We also have a Spotify playlist for you on our site: It comes from Eric K. Ward, executive director of Western States Center, as an offshoot of his nonprofit’s work to bring musicians together to close ideological divides. In his essay about the project and the need for philanthropy to fund more cultural responses to threats to democracy, he argues, “Fostering pride in the deep values of democracy — equity, prosperity, generosity — is not the work of politics. It is the work of culture. Cultural efforts grounded in values that unite us are the most promising route to rebuilding an America polarized by ideology and political party.”

Another audio piece worth a listen on the topic of closing divides is not on our site but at This American Life. It delved into work sponsored by the de Beaumont Foundation to devise effective messages to persuade reluctant Republicans to take Covid vaccines.

We hope you find plenty of time to read, listen, and recharge this weekend.

Stacy Palmer and Dan Parks

More News, Advice, and Opinion

Here’s what else you’ll want to read as you catch up this weekend:

What We’re Reading Elsewhere

Here are some of the articles that attracted our attention in the past week. We provide these summaries every day in our free Philanthropy Today newsletter. (Sign up now.)

The U.S. system of food charity has been essential during the pandemic, but it also papers over, or even helps perpetuate, widespread food insecurity. Food banks subsidize poverty-level wages and take the heat off of corporations to pay a living wage. Meanwhile, they give favorable publicity to those same corporations, some of which donate food by the ton. Food banks are often governed by white board members from private industry, a world away from their clients, many of whom are people of color. “Food philanthropy is focused on mitigating rather than ending hunger because it is connected to capitalism by the hip,” said Raj Patel, a scholar of food poverty and philanthropy. “There is so much money to be made in food aid through tax breaks, free publicity, salaried executives, electronic Snap cards.” (Guardian)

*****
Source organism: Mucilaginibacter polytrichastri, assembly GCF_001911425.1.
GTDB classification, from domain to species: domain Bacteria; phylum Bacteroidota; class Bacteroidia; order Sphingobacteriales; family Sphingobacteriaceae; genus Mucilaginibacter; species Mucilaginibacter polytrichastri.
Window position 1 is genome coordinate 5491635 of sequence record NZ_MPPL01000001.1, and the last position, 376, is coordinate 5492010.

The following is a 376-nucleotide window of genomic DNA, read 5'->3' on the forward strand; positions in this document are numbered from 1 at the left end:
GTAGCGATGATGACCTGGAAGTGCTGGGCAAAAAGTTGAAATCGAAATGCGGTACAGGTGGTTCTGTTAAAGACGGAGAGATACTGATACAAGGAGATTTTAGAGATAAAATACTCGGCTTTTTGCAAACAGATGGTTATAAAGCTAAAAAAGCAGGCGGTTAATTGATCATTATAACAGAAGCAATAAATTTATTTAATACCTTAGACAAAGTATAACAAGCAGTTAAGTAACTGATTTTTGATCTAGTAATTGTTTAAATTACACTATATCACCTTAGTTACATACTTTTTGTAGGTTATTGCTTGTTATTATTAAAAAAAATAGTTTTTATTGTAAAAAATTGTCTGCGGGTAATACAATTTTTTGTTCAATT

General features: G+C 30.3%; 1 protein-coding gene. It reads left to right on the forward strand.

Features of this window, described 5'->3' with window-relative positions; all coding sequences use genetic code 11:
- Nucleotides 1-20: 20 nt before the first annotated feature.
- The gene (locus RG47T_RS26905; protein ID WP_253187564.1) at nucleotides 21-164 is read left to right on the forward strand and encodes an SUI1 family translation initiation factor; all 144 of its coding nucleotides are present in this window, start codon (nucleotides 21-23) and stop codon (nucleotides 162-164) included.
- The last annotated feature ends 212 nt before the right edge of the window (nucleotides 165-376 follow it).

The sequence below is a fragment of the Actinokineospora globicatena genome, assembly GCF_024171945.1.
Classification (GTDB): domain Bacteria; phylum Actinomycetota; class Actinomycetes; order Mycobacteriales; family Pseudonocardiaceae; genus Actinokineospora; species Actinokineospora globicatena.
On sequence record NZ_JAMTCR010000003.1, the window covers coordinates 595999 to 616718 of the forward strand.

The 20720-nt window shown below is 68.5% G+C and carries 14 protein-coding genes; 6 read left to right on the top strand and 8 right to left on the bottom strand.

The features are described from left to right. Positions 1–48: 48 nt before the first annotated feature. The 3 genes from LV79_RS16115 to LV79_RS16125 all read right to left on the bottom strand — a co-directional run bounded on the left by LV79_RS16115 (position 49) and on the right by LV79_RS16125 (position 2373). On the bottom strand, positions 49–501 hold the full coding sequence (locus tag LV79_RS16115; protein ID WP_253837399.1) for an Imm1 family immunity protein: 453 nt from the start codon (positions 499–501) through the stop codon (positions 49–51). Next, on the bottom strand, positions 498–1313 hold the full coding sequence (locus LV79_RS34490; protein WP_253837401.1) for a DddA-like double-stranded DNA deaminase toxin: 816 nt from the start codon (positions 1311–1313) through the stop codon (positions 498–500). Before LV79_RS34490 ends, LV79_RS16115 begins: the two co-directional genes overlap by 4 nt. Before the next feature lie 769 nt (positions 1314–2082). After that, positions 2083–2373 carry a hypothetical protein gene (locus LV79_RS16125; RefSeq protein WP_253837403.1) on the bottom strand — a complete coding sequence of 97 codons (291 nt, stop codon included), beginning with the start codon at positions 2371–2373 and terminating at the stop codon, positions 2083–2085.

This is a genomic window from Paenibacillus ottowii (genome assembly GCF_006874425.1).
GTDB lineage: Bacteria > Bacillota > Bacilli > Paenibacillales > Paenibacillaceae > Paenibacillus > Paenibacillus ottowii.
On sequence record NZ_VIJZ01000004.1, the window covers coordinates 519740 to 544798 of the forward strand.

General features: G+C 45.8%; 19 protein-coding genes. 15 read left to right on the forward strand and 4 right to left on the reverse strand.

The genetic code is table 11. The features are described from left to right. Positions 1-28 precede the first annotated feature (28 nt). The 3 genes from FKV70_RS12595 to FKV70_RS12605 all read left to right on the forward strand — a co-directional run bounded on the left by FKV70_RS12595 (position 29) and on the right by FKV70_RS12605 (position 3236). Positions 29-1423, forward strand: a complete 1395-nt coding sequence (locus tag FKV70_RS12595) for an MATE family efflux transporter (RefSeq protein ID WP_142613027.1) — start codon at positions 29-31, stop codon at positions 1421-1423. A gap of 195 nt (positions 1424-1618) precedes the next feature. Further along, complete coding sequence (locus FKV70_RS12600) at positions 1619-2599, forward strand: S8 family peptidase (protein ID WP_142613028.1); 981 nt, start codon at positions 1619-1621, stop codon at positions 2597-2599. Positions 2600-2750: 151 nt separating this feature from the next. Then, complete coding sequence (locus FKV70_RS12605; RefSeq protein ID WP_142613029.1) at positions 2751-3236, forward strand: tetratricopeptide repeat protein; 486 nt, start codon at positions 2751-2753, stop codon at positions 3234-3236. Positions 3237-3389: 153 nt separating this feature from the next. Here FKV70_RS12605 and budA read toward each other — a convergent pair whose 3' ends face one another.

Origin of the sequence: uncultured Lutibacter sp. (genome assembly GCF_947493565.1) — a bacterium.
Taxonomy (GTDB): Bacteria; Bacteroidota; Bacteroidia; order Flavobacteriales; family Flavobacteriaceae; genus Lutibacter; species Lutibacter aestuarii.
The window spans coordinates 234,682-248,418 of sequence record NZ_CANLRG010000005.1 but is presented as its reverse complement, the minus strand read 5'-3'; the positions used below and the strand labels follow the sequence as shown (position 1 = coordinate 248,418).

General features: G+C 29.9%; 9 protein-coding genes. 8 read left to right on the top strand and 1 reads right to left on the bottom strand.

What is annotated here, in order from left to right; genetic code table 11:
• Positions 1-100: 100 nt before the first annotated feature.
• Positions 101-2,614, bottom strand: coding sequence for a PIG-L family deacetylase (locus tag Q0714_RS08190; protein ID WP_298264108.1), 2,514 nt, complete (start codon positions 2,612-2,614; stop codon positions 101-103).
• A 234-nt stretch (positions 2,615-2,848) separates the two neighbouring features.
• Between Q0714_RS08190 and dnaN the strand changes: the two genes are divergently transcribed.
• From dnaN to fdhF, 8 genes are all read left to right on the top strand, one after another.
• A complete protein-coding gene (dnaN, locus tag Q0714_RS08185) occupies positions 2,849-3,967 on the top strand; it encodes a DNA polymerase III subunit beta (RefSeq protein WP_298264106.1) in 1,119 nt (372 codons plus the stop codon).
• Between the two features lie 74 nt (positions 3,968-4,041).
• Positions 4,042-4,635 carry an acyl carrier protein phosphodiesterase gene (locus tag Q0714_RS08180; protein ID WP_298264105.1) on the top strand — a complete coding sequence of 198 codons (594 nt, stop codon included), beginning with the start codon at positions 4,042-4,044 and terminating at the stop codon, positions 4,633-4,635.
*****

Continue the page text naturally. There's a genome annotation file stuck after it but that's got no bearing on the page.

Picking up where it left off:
MacKenzie Scott’s method of giving away billions — suddenly, with an email or a phone call, and with little online presence or physical infrastructure — makes it the perfect vehicle for scammers, experts say. Sophisticated criminal gangs are pretending to be Scott, targeting vulnerable people with elaborate cons. One single mother in Australia, who had posted a crowdfunding appeal, was lured with the promise of $250,000, which she had to pay a steady stream of fees to “unlock.” The woman said her research turned up no red flags, but by the time she got wise to the scam, she was out $7,900, which she could not recoup because it had been paid in Bitcoin. Criminals in West Africa are running the schemes by setting up dummy bank accounts, one investigator said. (New York Times)

The idea of direct cash payments to people in need is having a moment again, but pilot programs on universal basic income are still inconclusive. The first U.S. city to test the program was Stockton, Calif., where foundations and big donors provided major support. The city saw an increase in full-time work among participants compared with a control group. But that pilot had a sample size of only 125 people, and information on the program and press access to participants was tightly controlled. In Brazil, on the other hand, far more people participated. Almost 68 million people received about $107 a month last year. Once the program ended, though, desperation returned, and people started selling their belongings on the street. (Washington Post)

Last year’s shutdown of religious services accelerated a trend that began more than a decade ago, away from physical collection toward online giving in support of churches and their charity work. The share of congregations accepting online contributions rose from 27 percent in 2006 to 48 percent in 2018. By the time of another study, two years later, 73 percent of churches could accept online donations, and the pandemic pushed about 40 percent of the holdouts to make that option available. Now it is mostly small congregations that do not offer an online option, and some congregation leaders say they will bring back in-person collection as soon as they can for those who prefer using checks or cash. (Religion News Service)

New Grant Opportunities

Your Chronicle subscription includes free access to GrantStation’s database of grant opportunities. Among the latest listings:

  • Refugees. The Refugee Career Pathways Program of the Department of Health and Human Services supports projects that help refugees qualify for licenses and certifications necessary to get a job and improve self-sufficiency. This program requires a partnership with at least one educational institution (e.g., a university, college, community college, or other institution with expertise in career and technical education) to facilitate career opportunities in ways that supplement existing services. Allowable activities include, but are not limited to, case management, training and technical assistance, specialized English language training, and mentoring. The application deadline is June 1.
  • Youth running programs. The Saucony Run for Good Foundation provides grants of up to $10,000 to community groups that initiate and support youth running programs to help prevent and reduce childhood obesity. Program participants must be 18 or younger. Priority will be given to programs that serve youth populations not traditionally exposed to running programs. The application deadline is June 15.